(He said something like society cannot condone a gay life style before before he was elected.  It was clear he would prioritize defeating the Soviets over aiding minorities when he was running.  His funding of the military vs. AIDS then later becomes an explicit example of that.)

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On January 23, 2018 at 8:22 PM, Kosher Ham said:

 

Ehh, AIDS/HIV wasn't really recognized by the US until after Reagan was elected. It was a couple of years later that they made the connection between the two. 

At the time Reagan was elected it was widely considered something that was mostly happening in Africa. 

 

As far as his stance with minorities overall though. I mostly agree. He did appoint Sandra Day. 

 

Oh, I understand that it really wasn't Big News when he was first elected. 

 

But I also remember when it became big news, during his administration. 

 

I remember reading stories about public swimming pools being closed because somebody said that a kid with AIDS swam in the pool. Or people being chased from a grocery store by a mob of people because somebody claimed someone touched a vegetable and then put it back in the pile. I remember reading about people's houses being burnt down because somebody had AIDS. 

 

And I remember the Republican Party's position on the government response. That the government should not study it in any way, because well, it doesn't kill nearly as many people as heart disease, for example, and besides, it only kills gays and drug addicts, anyway, and all we should do is make sure that they don't spread it to the general population. 

 

IMO, Reagan was a Great President in many ways. (I think that part of the job is to be an inspirational leader. And Reagan was really good at that. Even though many of his policies were downright harmful to the country). But his administration's response to AIDS is one of the most shameful in our country's history. (His numerous other actions endorsing Jim Crow discrimination against gays were part of the package, too). 

 

 


 

On January 23, 2018 at 5:23 PM, visionary said:

 

 

Frivolous lawsuits, paid for by taxpayer dollars. 

Edited by Larry
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For what it's worth, my LPN class has been doing clinicals, last two weeks, at a mental health/detox facility.  I got to do a few interviews with a patient who was in for detox for opioid addiction.  Got to learn about some tools that are available.  (One of them seemed to be a surprise to my instructor, who has worked for years as a psych nurse.  Although it seems like the drug was approved by the FDA back in 2010.)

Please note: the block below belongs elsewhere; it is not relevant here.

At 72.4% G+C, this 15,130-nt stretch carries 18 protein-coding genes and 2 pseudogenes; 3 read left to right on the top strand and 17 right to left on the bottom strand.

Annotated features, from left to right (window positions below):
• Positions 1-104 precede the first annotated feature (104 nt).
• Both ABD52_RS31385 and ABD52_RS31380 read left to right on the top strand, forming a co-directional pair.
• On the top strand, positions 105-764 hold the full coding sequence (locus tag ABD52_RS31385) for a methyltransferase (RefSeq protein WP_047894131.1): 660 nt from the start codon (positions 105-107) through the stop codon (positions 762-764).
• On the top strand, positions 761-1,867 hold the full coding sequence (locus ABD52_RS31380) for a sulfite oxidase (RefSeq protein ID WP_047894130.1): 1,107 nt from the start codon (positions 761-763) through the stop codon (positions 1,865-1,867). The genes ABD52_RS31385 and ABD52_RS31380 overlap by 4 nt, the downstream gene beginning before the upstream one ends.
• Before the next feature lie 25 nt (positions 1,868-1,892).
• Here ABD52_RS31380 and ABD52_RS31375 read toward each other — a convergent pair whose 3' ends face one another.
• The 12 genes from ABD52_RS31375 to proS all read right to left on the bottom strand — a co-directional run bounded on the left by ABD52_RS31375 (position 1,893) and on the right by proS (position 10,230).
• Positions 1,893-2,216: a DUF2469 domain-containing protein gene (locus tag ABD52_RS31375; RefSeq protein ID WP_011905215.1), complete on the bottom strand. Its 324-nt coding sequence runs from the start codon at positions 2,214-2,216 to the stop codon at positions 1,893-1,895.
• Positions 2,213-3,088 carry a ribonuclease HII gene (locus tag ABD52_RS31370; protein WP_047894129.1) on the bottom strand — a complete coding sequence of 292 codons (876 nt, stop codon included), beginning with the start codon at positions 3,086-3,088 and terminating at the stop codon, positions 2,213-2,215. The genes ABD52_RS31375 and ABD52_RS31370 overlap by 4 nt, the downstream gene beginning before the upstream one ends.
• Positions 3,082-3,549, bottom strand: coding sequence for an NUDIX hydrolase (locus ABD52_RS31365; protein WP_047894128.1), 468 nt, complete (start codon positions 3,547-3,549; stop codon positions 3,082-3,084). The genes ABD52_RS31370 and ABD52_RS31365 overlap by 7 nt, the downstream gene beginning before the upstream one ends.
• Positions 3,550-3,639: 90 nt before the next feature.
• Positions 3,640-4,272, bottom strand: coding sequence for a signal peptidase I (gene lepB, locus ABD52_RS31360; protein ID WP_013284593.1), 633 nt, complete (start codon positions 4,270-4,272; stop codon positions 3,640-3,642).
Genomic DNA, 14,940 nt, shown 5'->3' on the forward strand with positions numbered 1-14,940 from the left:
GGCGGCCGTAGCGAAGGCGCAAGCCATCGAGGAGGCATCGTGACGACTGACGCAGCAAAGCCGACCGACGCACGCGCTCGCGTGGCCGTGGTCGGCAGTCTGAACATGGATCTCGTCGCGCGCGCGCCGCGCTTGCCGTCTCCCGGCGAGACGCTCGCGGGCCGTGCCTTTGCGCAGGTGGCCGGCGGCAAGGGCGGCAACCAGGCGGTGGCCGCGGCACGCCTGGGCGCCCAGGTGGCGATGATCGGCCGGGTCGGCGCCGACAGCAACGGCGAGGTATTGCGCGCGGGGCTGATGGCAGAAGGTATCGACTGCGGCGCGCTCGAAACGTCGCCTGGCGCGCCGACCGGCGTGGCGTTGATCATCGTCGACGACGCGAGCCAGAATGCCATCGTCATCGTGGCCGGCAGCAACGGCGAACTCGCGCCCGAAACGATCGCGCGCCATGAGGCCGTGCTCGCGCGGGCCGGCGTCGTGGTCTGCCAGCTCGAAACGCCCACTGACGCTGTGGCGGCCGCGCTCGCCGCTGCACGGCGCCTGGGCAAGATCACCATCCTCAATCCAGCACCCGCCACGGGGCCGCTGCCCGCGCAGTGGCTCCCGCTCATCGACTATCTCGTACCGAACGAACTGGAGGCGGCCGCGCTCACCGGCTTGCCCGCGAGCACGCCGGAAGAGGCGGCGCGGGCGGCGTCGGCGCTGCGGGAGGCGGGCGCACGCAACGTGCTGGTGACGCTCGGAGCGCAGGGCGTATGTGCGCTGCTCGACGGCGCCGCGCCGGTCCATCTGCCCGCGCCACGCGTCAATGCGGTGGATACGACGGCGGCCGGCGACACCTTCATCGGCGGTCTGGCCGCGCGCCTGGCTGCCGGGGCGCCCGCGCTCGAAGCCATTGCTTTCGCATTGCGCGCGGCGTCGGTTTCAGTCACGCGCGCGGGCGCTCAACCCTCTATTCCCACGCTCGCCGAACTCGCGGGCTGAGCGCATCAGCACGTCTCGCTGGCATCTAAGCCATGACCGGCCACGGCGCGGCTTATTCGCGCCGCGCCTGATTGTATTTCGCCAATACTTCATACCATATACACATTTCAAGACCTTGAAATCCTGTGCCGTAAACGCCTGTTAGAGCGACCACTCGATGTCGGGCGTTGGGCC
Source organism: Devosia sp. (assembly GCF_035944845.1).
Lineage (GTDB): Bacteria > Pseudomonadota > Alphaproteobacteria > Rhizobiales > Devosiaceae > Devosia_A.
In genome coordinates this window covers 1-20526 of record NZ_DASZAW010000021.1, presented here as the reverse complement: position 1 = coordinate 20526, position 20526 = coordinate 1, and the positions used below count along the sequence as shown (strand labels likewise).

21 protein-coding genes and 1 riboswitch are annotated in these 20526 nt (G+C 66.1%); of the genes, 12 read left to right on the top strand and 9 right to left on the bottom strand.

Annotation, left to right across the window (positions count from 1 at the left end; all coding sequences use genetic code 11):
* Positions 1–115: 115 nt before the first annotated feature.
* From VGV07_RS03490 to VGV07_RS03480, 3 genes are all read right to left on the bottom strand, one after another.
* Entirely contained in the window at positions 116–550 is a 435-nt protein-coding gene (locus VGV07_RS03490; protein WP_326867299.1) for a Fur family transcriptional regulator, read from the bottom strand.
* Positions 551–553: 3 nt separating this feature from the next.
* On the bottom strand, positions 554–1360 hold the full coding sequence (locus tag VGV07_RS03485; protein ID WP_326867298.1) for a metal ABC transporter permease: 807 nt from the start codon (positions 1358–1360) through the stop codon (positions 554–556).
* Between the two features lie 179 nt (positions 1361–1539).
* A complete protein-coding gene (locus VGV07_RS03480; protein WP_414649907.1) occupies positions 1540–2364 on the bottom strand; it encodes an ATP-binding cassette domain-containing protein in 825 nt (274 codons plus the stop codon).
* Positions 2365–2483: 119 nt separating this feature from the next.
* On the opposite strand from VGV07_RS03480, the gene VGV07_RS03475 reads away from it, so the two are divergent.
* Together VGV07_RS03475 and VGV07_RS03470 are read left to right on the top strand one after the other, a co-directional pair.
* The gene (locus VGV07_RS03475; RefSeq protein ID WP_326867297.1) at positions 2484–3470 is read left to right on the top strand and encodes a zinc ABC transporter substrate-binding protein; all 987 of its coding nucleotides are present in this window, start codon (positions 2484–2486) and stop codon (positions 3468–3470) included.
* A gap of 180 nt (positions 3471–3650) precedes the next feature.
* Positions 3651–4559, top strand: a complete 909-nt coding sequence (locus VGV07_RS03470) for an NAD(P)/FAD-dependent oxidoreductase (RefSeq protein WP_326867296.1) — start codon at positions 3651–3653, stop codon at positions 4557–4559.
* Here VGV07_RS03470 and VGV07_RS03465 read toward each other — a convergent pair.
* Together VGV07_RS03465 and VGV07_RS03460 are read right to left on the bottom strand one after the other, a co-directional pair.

There's a drug available called Invega.  (Generic name Naloxone).  It's an "opioid antagonist".  It's similar enough to an opioid that it will chemically bind to the neural receptors that are sensitive to opioids, but it does not produce opioid effects.  

 

Net results:  give somebody this drug, and almost instantly, opioids will stop working on them.  (They won't get him high, and they won't block pain, either.)  

 

It also apparently works for alcohol withdrawal, but through a different mechanism.  

 

There's drawbacks and serious warnings with the drug.  The first one is that you can't give it to somebody who currently on opioids, or undergoing withdrawal, or you will produce instant withdrawal effects.  So, you have to get the patient clean, before you can start it.  

 

Another is that apparently, after the patient has used Invega a while, and you stop using it, then he may be hyper-sensitive to opioids.  And a relatively small dose can trigger overdose symptoms.  

 

But my instructor also explains that one of the problems with the med is that the patient can't get high while he's on the drug, so he stops taking the drug, so he can get high.  (She explains that many patients have come right out and told her that the reason they're here, getting detox, is because they've built up a tolerance to opioids.  And now they have to take bigger and bigger doses, to get high.  And the pills are costing them too much.  So they're here in detox so that they can get clean enough to get back to where it's cheaper to get high, again.)